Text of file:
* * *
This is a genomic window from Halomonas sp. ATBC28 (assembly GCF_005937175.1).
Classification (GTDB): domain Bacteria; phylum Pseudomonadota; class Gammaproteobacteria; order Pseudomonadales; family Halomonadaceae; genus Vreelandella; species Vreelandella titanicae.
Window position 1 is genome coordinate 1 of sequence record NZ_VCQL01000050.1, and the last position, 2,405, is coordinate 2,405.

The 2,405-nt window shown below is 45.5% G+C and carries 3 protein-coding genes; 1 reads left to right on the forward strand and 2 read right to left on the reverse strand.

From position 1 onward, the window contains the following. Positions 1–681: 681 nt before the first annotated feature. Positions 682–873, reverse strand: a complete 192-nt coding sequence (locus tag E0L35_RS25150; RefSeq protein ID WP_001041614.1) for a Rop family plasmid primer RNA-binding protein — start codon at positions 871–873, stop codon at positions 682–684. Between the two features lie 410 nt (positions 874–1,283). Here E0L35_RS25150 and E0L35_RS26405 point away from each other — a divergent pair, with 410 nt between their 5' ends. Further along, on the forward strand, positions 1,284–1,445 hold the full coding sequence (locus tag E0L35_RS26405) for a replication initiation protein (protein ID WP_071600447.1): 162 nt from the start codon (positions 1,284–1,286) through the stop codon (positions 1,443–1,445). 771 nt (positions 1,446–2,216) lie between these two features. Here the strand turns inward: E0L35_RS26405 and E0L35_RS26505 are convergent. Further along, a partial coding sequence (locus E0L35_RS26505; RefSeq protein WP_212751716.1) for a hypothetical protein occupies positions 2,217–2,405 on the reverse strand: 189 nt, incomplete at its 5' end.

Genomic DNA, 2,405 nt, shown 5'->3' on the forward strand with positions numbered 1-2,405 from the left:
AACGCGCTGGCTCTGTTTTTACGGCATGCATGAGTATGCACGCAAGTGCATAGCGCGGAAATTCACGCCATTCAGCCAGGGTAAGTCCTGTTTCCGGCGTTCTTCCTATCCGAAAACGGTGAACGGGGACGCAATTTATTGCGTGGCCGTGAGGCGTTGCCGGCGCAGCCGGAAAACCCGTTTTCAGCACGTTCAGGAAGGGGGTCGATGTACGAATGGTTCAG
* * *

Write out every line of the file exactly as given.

This is a genomic window from Halomonas sp. ATBC28 (assembly GCF_005937175.1).
Classification (GTDB): domain Bacteria; phylum Pseudomonadota; class Gammaproteobacteria; order Pseudomonadales; family Halomonadaceae; genus Vreelandella; species Vreelandella titanicae.
Window position 1 is genome coordinate 1 of sequence record NZ_VCQL01000050.1, and the last position, 2,405, is coordinate 2,405.

The 2,405-nt window shown below is 45.5% G+C and carries 3 protein-coding genes; 1 reads left to right on the forward strand and 2 read right to left on the reverse strand.

From position 1 onward, the window contains the following. Positions 1–681: 681 nt before the first annotated feature. Positions 682–873, reverse strand: a complete 192-nt coding sequence (locus tag E0L35_RS25150; RefSeq protein ID WP_001041614.1) for a Rop family plasmid primer RNA-binding protein — start codon at positions 871–873, stop codon at positions 682–684. Between the two features lie 410 nt (positions 874–1,283). Here E0L35_RS25150 and E0L35_RS26405 point away from each other — a divergent pair, with 410 nt between their 5' ends. Further along, on the forward strand, positions 1,284–1,445 hold the full coding sequence (locus tag E0L35_RS26405) for a replication initiation protein (protein ID WP_071600447.1): 162 nt from the start codon (positions 1,284–1,286) through the stop codon (positions 1,443–1,445). 771 nt (positions 1,446–2,216) lie between these two features. Here the strand turns inward: E0L35_RS26405 and E0L35_RS26505 are convergent. Further along, a partial coding sequence (locus E0L35_RS26505; RefSeq protein WP_212751716.1) for a hypothetical protein occupies positions 2,217–2,405 on the reverse strand: 189 nt, incomplete at its 5' end.

Genomic DNA, 2,405 nt, shown 5'->3' on the forward strand with positions numbered 1-2,405 from the left:
AACGCGCTGGCTCTGTTTTTACGGCATGCATGAGTATGCACGCAAGTGCATAGCGCGGAAATTCACGCCATTCAGCCAGGGTAAGTCCTGTTTCCGGCGTTCTTCCTATCCGAAAACGGTGAACGGGGACGCAATTTATTGCGTGGCCGTGAGGCGTTGCCGGCGCAGCCGGAAAACCCGTTTTCAGCACGTTCAGGAAGGGGGTCGATGTACGAATGGTTCAG